(6A25) – Early in an audit, the quality of the reporting company’s internal control system is evaluated (both the design and the implementation). If the internal controls that address the financial reporting function are strong, the chance of a material misstatement is reduced. Thus, the independent auditor does not need to accumulate as much supporting evidence about the pertinent account balance. The strong quality of the internal control has reduced the risk. Less evidence is needed (the audit work is easier). If the reporting company has poor internal controls, the risk of a material misstatement is greater and the independent auditor will have to gather more evidence.

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SUGGESTION: Work the Test Yourself question in Section 6.4 of Chapter Six (“Tomlinson and Partners is a local CPA firm…”). This is an interesting question because the independent auditing firm is currently examining both accounts receivable and inventory. The audit of inventory takes twice as much time. If the two accounts are approximately the same size, why would the auditor focus more time on inventory? Make sure to read and think about the explanation.

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SUGGESTION: Read the fifth section of Chapter Six (“The Purpose and Content of an Independent Auditor’s Report”). At the end of an audit examination, the independent auditor provides a report (sometimes referred to as an opinion) that is attached to the audited set of financial statements to help add credibility. Read this section of the textbook so you will know what information is contained in the audit report.

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Near the beginning of the section of the textbook titled “The Purpose and Content of an Independent Auditor’s Report,” there is a link for a video titled “Why You Should Trust Financial Statements.” Watch that video. It is not too long and it should reinforce much of what you have learned in this chapter.

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(6Q26) – What is an unqualified audit opinion? What is a qualified audit opinion?

(6A26) – An unqualified audit opinion is one in which the independent auditor provides reasonable assurance that financial statements are presented fairly in all material respects according to U.S. GAAP. In other words, the auditor believes that the financial statements contain no material misstatements. A qualified audit opinion is one in which the independent auditor is not able to provide reasonable assurance that financial statements are presented fairly in all material respects according to U.S. GAAP.

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(6Q27) – What are the most likely reasons why an independent auditor provides a qualified audit opinion on a set of financial statements rather than an unqualified audit opinion?

(6A27) – A qualified opinion on a set of financial statements is usually provided by an independent auditor for one of two reasons. (1) – The auditor is unable to obtain sufficient evidence to support important account balances and disclosures. The financial statements are not necessarily wrong. The auditor has not gained enough evidence to be sure. (2) – The auditor uncovers a material error or fraud. Unless the reported information is fixed, the financial statements are not presented fairly according to U.S. GAAP.

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(6Q28) – In the first paragraph of a standard independent auditor’s report, the financial statements are identified. Moreover, the responsibilities of the reporting company’s management and the independent auditor are identified. What are those responsibilities?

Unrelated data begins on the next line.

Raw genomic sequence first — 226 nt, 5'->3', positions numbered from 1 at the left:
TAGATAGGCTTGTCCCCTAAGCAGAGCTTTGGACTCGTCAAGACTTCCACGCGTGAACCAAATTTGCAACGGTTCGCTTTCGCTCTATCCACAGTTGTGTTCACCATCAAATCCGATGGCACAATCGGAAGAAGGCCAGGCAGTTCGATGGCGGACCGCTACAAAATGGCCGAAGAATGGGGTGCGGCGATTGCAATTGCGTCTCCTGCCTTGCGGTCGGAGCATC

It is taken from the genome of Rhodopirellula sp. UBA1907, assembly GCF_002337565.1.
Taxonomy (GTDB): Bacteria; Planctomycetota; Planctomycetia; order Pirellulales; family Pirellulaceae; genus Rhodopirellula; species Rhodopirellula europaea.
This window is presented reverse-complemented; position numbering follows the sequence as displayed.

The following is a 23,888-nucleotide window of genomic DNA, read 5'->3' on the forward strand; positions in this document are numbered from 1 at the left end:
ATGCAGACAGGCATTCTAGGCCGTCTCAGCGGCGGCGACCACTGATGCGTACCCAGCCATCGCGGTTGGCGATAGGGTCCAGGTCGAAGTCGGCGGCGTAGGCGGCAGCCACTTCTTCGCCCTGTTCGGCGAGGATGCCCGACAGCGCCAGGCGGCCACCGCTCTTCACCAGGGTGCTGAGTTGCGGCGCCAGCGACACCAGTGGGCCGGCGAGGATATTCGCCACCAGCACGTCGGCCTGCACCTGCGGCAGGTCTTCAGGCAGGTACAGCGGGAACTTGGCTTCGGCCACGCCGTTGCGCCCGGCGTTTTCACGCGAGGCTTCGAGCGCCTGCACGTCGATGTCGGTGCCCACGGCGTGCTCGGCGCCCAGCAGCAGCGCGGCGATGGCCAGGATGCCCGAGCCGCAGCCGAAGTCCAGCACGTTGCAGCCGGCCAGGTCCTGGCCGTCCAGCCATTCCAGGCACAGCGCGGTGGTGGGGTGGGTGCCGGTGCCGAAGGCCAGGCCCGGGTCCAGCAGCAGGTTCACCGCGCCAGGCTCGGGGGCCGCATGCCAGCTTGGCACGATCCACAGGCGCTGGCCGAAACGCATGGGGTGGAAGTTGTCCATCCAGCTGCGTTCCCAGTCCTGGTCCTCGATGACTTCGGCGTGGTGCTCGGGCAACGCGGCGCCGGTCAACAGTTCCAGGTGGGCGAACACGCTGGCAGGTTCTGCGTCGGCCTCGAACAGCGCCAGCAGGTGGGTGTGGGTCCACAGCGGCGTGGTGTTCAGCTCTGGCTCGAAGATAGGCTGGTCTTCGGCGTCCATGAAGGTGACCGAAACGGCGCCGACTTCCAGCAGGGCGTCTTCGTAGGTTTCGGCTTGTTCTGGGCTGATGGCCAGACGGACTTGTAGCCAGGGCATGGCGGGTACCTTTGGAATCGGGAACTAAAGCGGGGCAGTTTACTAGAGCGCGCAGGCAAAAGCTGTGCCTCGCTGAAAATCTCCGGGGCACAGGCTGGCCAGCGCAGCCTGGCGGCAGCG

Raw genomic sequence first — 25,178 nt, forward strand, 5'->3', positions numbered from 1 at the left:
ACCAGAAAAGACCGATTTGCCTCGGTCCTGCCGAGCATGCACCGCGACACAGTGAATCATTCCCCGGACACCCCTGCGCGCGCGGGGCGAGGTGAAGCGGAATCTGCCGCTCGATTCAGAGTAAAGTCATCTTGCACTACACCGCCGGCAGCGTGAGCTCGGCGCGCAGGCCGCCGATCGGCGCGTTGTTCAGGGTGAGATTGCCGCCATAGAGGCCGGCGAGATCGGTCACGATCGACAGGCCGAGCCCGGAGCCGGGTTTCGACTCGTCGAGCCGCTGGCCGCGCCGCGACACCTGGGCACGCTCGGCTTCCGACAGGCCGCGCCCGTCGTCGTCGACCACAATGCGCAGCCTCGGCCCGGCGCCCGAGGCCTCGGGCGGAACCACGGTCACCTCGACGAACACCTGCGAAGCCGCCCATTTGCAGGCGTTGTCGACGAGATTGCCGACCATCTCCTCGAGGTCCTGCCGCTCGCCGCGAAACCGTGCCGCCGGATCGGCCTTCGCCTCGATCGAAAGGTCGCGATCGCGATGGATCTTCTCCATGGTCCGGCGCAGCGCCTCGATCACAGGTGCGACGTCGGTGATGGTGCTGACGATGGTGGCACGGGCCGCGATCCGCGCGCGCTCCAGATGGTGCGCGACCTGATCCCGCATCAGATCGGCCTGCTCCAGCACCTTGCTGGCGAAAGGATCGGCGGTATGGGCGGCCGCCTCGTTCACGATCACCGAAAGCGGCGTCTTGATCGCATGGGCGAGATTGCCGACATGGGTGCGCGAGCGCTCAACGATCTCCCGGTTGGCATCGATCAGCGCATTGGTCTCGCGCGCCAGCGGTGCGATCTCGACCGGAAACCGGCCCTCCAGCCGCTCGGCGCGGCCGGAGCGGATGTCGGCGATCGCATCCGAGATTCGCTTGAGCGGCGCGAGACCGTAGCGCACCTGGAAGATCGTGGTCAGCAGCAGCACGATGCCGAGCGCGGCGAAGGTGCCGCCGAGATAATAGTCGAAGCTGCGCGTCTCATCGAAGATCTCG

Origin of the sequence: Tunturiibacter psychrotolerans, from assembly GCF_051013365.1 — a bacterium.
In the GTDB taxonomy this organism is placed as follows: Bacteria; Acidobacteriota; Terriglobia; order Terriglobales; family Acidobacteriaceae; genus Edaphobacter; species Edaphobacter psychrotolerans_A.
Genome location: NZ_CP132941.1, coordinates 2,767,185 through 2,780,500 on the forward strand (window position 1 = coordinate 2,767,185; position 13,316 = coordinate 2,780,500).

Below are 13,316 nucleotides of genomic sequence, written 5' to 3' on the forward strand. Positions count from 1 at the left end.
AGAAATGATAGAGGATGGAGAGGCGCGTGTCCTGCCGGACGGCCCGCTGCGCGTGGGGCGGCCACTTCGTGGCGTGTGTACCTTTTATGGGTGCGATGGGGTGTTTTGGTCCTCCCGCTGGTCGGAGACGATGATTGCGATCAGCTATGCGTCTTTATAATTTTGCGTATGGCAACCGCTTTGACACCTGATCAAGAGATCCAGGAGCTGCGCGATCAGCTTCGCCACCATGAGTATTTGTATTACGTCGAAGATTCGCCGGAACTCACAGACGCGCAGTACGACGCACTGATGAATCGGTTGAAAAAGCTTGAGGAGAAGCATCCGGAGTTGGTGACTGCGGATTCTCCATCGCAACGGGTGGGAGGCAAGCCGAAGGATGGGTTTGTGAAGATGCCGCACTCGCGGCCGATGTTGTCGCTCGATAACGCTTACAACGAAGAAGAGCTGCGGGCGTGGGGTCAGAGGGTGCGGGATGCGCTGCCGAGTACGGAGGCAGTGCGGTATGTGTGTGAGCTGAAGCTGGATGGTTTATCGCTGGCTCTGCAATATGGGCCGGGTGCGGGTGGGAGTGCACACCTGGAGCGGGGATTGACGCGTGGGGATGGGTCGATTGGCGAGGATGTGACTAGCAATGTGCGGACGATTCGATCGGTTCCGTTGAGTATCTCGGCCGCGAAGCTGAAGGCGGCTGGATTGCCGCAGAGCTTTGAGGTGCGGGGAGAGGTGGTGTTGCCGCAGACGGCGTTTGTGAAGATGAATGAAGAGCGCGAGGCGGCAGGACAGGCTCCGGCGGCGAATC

(6A28) – Read the report of the auditors of The Procter & Gamble Company in Section 6.5. According to the first paragraph of this standard audit report, the financial statements are the responsibility of the company’s management. In contrast, the independent auditor is responsible for expressing an opinion on those financial statements based on the findings of the audit examination.

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(6Q29) – In the first paragraph of The Procter & Gamble Company audit report, the independent auditors clearly state, “These financial statements are the responsibility of the Company’s management.” Why is that sentence so important?

(6A29) – Many people might erroneously believe that the independent auditor prepared the financial statements and, therefore, is responsible for them. That is not true. The company prepares the financial statements. Management is responsible for them. The auditor gathers sufficient evidence to form an opinion as to whether these statements are presented fairly according to U.S. GAAP.

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(6Q30) – In the second paragraph of The Procter & Gamble audit report, the independent auditor (Deloitte & Touche) spells out that, “An audit includes examining, on a test basis, evidence supporting the amounts and disclosures in the financial statements.” Why does the auditor specifically say that the work is only done on a “test basis?”

(6A30) – Many companies have millions, and sometimes billions, of transactions each year. No audit team could possibly examine them all. Many are small and inconsequential. Therefore, the audit report mentions “test basis” to indicate that reasonable assurance can be conveyed without having to study and analyze every single transaction. Auditors examine enough transactions so that they feel able to provide reasonable assurance without looking at them all.

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(6Q31) – In an examination of financial statements, the independent auditor has to identify areas where the risk of misstatement is especially high. How does the quality of a reporting company’s internal controls over financial reporting affect the work of the independent auditor?

(6A31) – If a company has excellent internal controls built into its financial reporting and other related systems, the chance of a material misstatement occurring and getting into the financial statements is reduced. With less risk of material misstatement, the independent auditor can (a) choose to do less testing of balances and disclosures or (b) can do testing that is less costly and complicated. Less evidence is needed because of the high quality of the company’s internal controls. That saves time and money.